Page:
Jan 24, 2020

Trump's Space Force gets a new, recognizable logo

Space Force vs Starfleet. Photo: Trump Twitter feed (left)/CBS/Viacom (Right)

The Trump administration's new Space Force logo looks a lot like another space visual: the Star Trek insignia.

Why it matters: The United States Space Force was signed into law at the end of 2019 after President Trump directed the Pentagon to form a new branch of the military dedicated to keeping U.S. assets in space safe.

Between the lines: The Space Force logo is also a play on the Air Force Space Command's logo.

The big picture: Proponents of the Space Force say that the U.S. has fallen behind other nations that have put resources behind weaponizing space.

  • By standing up the Space Force, experts claim that it could help deter further weaponization of space and keep military assets safe in orbit.
  • Yes, but: Others say that a Space Force simply places undue emphasis on the militarization of space instead of focusing on keeping it a peaceful realm.

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SpaceX inks deal to fly space tourists to orbit

NASA astronaut Suni Williams inside a mockup of a Crew Dragon capsule. Photo: SpaceX

SpaceX has penned a deal with the space tourism outfit Space Adventures to launch private citizens to orbit aboard the company's Crew Dragon capsule.

Why it matters: SpaceX is building and testing the Crew Dragon to fly astronauts to the International Space Station, but this announcement shows they're thinking about orbital space tourism as a possible driver of revenue for them in the future.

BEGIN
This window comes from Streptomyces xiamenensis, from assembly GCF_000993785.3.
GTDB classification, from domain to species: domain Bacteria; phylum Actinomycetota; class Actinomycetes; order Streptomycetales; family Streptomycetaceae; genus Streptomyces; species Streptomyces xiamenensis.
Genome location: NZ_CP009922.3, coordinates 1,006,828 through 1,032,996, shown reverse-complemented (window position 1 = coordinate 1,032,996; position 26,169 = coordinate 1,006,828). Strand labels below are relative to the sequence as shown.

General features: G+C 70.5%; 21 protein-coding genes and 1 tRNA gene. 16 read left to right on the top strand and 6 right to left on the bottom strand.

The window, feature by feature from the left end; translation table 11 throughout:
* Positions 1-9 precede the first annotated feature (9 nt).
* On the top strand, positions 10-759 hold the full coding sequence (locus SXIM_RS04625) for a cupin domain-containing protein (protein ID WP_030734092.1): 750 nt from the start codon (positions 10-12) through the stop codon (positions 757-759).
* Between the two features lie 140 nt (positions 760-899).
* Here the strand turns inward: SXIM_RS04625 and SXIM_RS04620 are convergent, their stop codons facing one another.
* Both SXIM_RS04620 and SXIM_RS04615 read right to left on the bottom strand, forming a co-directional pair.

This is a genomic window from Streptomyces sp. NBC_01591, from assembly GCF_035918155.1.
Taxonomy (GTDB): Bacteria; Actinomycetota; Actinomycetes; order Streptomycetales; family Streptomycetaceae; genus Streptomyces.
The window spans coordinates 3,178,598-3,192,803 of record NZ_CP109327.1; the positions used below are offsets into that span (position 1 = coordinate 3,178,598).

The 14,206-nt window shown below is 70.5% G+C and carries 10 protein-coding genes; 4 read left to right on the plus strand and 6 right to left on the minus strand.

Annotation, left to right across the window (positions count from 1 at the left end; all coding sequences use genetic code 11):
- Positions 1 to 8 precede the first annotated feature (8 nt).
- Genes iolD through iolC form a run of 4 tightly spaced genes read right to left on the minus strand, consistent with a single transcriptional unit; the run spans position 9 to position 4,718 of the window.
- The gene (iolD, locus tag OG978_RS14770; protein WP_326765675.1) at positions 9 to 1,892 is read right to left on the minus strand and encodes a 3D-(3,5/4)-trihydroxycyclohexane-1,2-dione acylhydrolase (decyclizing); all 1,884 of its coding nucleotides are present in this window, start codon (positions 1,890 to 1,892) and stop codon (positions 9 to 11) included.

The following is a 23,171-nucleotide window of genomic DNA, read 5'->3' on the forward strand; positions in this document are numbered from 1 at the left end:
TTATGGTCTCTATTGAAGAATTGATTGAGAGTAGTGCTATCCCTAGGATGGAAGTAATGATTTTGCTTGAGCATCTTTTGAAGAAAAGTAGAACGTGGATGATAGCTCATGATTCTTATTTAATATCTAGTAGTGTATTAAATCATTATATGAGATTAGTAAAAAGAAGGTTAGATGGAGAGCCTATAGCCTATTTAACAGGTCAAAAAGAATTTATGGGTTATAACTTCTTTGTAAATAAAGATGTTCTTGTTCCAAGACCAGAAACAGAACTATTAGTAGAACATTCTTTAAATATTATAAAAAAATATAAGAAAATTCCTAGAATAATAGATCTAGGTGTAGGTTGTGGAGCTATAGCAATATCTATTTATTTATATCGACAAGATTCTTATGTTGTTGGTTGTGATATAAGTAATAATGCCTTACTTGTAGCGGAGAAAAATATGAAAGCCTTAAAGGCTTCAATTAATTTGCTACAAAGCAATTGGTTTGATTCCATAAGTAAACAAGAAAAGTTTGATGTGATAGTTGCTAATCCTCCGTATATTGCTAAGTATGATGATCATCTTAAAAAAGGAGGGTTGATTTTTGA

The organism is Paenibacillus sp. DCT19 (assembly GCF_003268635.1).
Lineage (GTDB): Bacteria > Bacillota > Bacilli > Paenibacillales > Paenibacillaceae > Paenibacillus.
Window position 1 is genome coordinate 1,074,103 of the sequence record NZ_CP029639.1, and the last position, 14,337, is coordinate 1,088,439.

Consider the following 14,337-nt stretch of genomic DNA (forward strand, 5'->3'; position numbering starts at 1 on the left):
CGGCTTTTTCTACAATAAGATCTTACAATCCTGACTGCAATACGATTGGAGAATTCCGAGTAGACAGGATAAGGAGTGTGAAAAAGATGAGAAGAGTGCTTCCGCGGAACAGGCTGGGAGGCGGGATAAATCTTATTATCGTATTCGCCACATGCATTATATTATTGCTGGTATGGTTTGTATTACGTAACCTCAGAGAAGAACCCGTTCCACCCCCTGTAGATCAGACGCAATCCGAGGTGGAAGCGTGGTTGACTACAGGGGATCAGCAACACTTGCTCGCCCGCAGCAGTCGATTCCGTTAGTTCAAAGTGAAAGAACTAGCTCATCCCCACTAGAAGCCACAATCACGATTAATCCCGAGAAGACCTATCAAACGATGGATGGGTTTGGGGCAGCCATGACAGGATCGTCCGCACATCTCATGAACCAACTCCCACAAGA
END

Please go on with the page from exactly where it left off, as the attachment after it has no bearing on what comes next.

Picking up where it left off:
Go deeperArrowFeb 18, 2020 - Science

Astronaut snaps a view of the lights of the aurora from orbit

Photo: NASA

Looking down on the lights of the aurora from above is something very view people have had the chance to experience.

The intrigue: This photo, taken by an astronaut onboard the International Space Station, gives those of us bound to Earth's surface a taste of what the view from space is like.

Go deeperArrowJan 28, 2020

The big business of tracking junk in space

Illustration: Sarah Grillo/Axios

Thousands of pieces of space junk are speeding around Earth, but current tracking tools aren't yet able to pinpoint where most of the junk is at any given time, putting other satellites in danger — and fueling a growing industry to track debris and satellites.

Why it matters: Trackers warn collisions can knock out communications, cause millions of dollars in damage, and add to the price of insurance and therefore operation.

Go deeperArrowFeb 4, 2020 - Science